The Menil Collection presents the closing day “Enchanted: Visual Histories of the Central Andes”

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Head shaped goblet (Kero), Perhaps representing a person from the forest (Anti or Chuncho), late 15th to 18th century.

Photo courtesy of the Menil Collection

Along the west coast of South America, the Andean mountains have supported a rich and interconnected series of civilizations and empires for more than 3,000 years. Overseeing this captivating and multifaceted world, the Menil collection will present “Enchanted: Visual Histories of the Central Andes”. The exhibition will feature works from the museum’s collection and on loan from the Museum of International Folk Art in Santa Fe, NM.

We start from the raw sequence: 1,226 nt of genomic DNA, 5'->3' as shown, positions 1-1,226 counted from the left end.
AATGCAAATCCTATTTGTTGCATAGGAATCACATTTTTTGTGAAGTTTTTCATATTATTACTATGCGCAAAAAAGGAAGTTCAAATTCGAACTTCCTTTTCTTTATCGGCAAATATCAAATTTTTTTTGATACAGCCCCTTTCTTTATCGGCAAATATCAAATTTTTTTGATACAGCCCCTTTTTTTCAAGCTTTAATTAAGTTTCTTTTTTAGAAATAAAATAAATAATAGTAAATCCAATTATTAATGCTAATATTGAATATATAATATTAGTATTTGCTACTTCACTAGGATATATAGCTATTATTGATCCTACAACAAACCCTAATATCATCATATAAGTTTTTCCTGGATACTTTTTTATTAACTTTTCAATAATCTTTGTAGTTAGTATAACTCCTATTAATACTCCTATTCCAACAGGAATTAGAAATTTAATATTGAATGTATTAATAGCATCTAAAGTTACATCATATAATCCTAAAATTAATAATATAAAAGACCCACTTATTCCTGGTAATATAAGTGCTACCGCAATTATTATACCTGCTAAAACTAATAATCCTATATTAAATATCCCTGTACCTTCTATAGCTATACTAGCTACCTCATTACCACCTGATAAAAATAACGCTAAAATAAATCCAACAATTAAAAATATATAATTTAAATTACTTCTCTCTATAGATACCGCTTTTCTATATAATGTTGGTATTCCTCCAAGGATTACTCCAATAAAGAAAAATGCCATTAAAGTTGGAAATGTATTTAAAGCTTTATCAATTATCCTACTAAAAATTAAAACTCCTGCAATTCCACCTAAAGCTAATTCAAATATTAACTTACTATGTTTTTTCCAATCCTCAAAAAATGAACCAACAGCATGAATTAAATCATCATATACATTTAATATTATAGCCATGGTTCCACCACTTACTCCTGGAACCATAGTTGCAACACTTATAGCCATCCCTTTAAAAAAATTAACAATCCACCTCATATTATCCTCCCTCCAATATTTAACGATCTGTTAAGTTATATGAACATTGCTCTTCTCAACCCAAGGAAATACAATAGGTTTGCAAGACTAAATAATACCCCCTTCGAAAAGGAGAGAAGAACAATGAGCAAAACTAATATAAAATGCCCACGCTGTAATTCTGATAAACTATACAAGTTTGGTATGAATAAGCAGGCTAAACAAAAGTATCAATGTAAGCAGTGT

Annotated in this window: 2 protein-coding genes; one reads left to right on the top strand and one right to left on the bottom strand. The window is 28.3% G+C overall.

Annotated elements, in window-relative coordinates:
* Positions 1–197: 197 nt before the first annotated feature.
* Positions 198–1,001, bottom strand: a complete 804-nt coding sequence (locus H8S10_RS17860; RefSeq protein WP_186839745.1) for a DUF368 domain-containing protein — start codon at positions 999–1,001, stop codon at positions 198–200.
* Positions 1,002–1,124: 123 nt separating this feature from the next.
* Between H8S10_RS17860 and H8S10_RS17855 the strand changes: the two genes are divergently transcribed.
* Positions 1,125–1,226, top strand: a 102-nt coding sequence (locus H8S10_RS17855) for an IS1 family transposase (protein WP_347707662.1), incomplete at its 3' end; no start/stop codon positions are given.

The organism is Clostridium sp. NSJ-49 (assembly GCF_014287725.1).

More than 40 objects from different historical moments in Andean history will be on display, including polychrome ceramic vessels from the Nazca culture (around 100 BCE to 800 AD), important textiles from the Wari (c. 600-1000 AD 1150-1450) civilizations, and examples from the 20th and 21st centuries of richly embroidered slavinas (short capes) and monteas (hats) worn on religious festivals in Peru.

In addition to these objects, a selection of gelatin silver photographic prints by Pierre Verger, also known as Fátúmbí (1902-1996). Images of religious festivals in Orchard in the Andes, taken between 1939 and 1945, highlight the costumes, dances and dramatic moments of these annual events.

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